The technology landscape is continuously changing, especially in the past year. The pandemic disrupted organizations of all scales. The impact that COVID-19 had on the business, technology and cybersecurity has produced new types of threats, several of which we’ve detailed in this article. Keep reading to learn about 2021 cybersecurity trends to look out for.
Analyze What Was Overlooked During COVID-19
The shift from on-site to remote work has had huge implications for the cybersecurity world. Many companies experienced unexpected cloud migrations and fast procurement of IT services and products in response to the work-from-home push. Consequently, many companies overlooked typical security protocols or skipped over them entirely which ultimately resulted in vulnerability and risk.
In 2021, the remote work model is the new normal and it doesn’t seem to be changing in the post-pandemic world. To rise to the challenge, organizations must assess current security infrastructure for blind spots left unattended because of COVID-19. Thinking in the long-term will prevent cybersecurity threats and result in increased protection for your organization.
Prevent Ransomware with Zero-Trust Network Access
One of the most common threats to data security is ransomware, which we predict will evolve into one of the top cybersecurity trends this year. Data theft and economic blows are the common result of ransomware attacks which may result in financial losses when recovering from these attacks. Ransomware attacks in 2020 were more expensive than the typical data breach, costing about $4.44 million.
Criminals are learning sophisticated techniques as time goes on; extortion attacks are a particular point of contention because this is when criminals will steal an organization’s data and encrypt it to prevent the company from accessing it. After this, these cyber criminals will often blackmail said company by threatening to release confidential data unless they pay a ransom fee. This presents a significant burden to the company because of the sensitive data involved and the financial loss of paying a ransom.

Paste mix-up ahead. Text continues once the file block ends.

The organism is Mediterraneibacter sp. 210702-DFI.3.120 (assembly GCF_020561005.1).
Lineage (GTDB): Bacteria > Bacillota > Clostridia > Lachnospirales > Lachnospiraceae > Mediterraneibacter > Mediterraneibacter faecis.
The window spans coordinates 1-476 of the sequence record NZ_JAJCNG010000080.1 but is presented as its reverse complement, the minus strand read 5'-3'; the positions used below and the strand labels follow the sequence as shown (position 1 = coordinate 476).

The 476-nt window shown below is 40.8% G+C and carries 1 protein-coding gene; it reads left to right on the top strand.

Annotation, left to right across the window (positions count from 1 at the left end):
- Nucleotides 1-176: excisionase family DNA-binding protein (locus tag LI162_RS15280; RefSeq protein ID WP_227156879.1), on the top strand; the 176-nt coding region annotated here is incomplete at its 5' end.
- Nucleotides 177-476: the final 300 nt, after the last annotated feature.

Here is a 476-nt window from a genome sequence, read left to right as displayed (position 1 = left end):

Virtual Private Networks, or VPNs, are what many IT departments and companies rely on to manage who can access their corporate network. However, it seems as though VPNs are no longer adequate. Phishing has been identified as the most common entry point for ransomware.
A more secure option than VPNs is Zero-Trust Network Access (ZTNA) which gives you more security for controlling remote access to sensitive information as well as reducing the likeliness of an attack. Experts reported that 60% of businesses will phase out of VPNs and instead use ZTNA by 2023.
Consider Implementing Multi-Factor Authentication
Passwords are the oldest security tactic in the book, however there has been much more recent use of multi-factor authentication (MFA). In 2021, more companies adopted MFA as additional protection from data breaches and malicious attacks. MFA uses two or more forms of authorization before letting users access secure data and forcing individuals to use multiple devices to confirm their identity. One example of an MFA is the one-time passcode sent to their phone or email.
However, Microsoft has recently urged users to try other methods outside of phone-based MFA because the telephone network security is weak: text messages aren’t encrypted and therefore attackers can easily gain access to plan text codes. More secure MFA methods include application-based MFA like Google or Microsoft Authenticator.
As technology grows and evolves, cybersecurity must also invest in new ways to secure data and protect against cyberattacks. Organizational leaders have the unique responsibility of finding the appropriate personnel and software to protect their businesses and secure confidential information. Approaching security strategy with urgency will ultimately diminish overall risk and prevent future attacks.
Check out this infographic from PandaSecurity that illustrates these trends.